scoring more time consuming and adding additional possible sources of bias or error.
3. relative to other rating scales, use of a VAS produces higher non-completion rates among certain populations, primarily among those with cognitive limitations and among elderly samples

9

MCGILL PAIN QUESTIONNAIRE (MPQ)

three dimensions of the experience of pain:
sensory-discriminative, affectivemotivational,
and cognitive-evaluative. The MPQ was created to assess these multiple aspects of pain

10

MCGILL PAIN QUESTIONNAIRE (MPQ)

It consists of 20 sets of verbal descriptors, ordered in intensity
from lowest to highest. These sets of descriptors are divided
into those assessing the sensory (10 sets), affective (5 sets), evaluative (1 set), and miscellaneous (4 sets) dimensions of pain.

11

How is the MPQ performed?

Patients select the words that describe their pain, and their word selections are converted into a pain rating index, based on the sum of all of the words
after they are assigned a rank value, as well as the total
number of words chosen. In addition, the MPQ contains
a present pain intensity VRS (i.e., the PPI), ordered from “mild” to “excruciatinG

12

How is Pain relief measured?

using a VAS, a VRS with gradations of relief (e.g., “none,” “slight,”“moderate,” “complete”), or an NRS assessing the percentage of relief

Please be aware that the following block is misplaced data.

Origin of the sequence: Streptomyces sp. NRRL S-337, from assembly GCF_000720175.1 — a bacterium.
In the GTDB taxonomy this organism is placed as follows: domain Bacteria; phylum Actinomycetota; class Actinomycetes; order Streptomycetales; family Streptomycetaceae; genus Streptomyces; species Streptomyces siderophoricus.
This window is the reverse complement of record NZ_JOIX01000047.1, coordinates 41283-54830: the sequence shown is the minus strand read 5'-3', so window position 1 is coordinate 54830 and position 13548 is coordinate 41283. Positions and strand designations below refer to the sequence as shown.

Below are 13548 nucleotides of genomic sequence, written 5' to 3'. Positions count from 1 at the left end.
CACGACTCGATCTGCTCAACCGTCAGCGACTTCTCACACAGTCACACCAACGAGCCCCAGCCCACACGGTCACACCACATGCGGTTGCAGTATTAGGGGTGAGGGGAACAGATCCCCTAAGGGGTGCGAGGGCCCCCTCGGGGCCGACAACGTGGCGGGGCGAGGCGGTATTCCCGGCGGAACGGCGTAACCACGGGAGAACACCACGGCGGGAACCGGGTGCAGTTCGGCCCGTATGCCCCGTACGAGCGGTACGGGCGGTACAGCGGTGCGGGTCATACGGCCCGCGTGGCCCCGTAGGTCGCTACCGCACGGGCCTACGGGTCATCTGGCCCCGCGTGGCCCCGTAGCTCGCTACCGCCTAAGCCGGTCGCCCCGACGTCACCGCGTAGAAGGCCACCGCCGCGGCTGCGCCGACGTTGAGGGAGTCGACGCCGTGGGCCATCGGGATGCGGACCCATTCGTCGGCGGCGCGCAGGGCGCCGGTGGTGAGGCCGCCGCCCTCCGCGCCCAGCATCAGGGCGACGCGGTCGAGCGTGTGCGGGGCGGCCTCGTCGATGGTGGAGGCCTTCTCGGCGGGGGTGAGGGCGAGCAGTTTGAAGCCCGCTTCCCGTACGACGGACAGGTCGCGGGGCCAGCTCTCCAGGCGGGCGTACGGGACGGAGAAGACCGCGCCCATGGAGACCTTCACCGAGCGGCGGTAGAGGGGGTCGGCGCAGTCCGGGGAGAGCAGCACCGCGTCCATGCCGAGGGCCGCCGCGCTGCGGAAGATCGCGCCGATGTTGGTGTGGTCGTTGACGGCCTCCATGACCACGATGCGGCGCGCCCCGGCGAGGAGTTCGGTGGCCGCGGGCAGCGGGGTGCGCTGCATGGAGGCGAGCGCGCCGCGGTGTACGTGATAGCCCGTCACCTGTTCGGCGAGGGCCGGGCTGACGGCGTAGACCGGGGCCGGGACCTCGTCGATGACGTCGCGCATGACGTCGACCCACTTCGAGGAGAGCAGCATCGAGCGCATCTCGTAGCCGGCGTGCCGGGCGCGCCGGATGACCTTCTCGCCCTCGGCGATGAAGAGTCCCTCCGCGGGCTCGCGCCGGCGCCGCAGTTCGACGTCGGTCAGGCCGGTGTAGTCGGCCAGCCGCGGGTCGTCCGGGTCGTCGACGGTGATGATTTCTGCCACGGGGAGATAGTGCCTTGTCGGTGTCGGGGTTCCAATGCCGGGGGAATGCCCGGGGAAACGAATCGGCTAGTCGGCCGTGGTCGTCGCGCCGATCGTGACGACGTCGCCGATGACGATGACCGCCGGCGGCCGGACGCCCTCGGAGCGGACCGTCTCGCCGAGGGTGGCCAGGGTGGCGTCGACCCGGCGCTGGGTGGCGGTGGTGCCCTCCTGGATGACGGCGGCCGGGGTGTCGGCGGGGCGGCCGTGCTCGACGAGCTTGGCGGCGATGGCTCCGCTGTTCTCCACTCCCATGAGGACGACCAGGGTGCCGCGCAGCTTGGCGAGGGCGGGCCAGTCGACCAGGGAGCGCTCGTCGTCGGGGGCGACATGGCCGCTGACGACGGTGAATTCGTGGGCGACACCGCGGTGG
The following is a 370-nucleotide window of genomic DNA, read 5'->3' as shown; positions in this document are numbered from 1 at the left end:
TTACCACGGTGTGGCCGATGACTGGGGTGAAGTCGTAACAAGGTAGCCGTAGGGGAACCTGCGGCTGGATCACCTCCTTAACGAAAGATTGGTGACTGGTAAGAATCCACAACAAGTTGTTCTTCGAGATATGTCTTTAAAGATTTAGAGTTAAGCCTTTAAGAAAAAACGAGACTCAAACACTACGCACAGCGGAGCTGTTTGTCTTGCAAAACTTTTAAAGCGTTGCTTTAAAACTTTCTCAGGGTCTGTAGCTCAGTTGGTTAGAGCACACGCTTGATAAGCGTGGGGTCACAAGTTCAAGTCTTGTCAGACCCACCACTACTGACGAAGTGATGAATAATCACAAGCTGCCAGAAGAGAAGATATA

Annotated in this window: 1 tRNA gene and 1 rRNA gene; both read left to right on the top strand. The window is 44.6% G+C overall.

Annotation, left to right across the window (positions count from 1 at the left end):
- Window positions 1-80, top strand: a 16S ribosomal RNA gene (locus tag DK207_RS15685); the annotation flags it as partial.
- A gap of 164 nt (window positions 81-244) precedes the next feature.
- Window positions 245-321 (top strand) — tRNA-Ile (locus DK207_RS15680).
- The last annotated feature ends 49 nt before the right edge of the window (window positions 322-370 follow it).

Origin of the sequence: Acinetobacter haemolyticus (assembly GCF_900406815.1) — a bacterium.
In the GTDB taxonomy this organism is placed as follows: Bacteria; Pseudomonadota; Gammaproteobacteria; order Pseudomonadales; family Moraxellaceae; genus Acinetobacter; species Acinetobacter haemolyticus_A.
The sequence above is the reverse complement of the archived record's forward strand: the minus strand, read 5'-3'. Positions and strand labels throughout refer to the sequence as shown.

13

How is Pain relief measured?

using a VAS, a VRS with gradations of relief (e.g., “none,” “slight,”“moderate,” “complete”), or an NRS assessing the percentage of relief

14

How is Pain relief measured?

using a VAS, a VRS with gradations of relief (e.g., “none,” “slight,”“moderate,” “complete”), or an NRS assessing the percentage of relief

15

How is Pain relief measured?

using a VAS, a VRS with gradations of relief (e.g., “none,” “slight,”“moderate,” “complete”), or an NRS assessing the percentage of relief

16

How is Pain relief measured?

using a VAS, a VRS with gradations of relief (e.g., “none,” “slight,”“moderate,” “complete”), or an NRS assessing the percentage of relief

17

How is Pain relief measured?

using a VAS, a VRS with gradations of relief (e.g., “none,” “slight,”“moderate,” “complete”), or an NRS assessing the percentage of relief

17

How is Pain relief measured?

using a VAS, a VRS with gradations of relief (e.g., “none,” “slight,”“moderate,” “complete”), or an NRS assessing the percentage of relief

18

How is Pain relief measured?

using a VAS, a VRS with gradations of relief (e.g., “none,” “slight,”“moderate,” “complete”), or an NRS assessing the percentage of relief

19

How is Pain relief measured?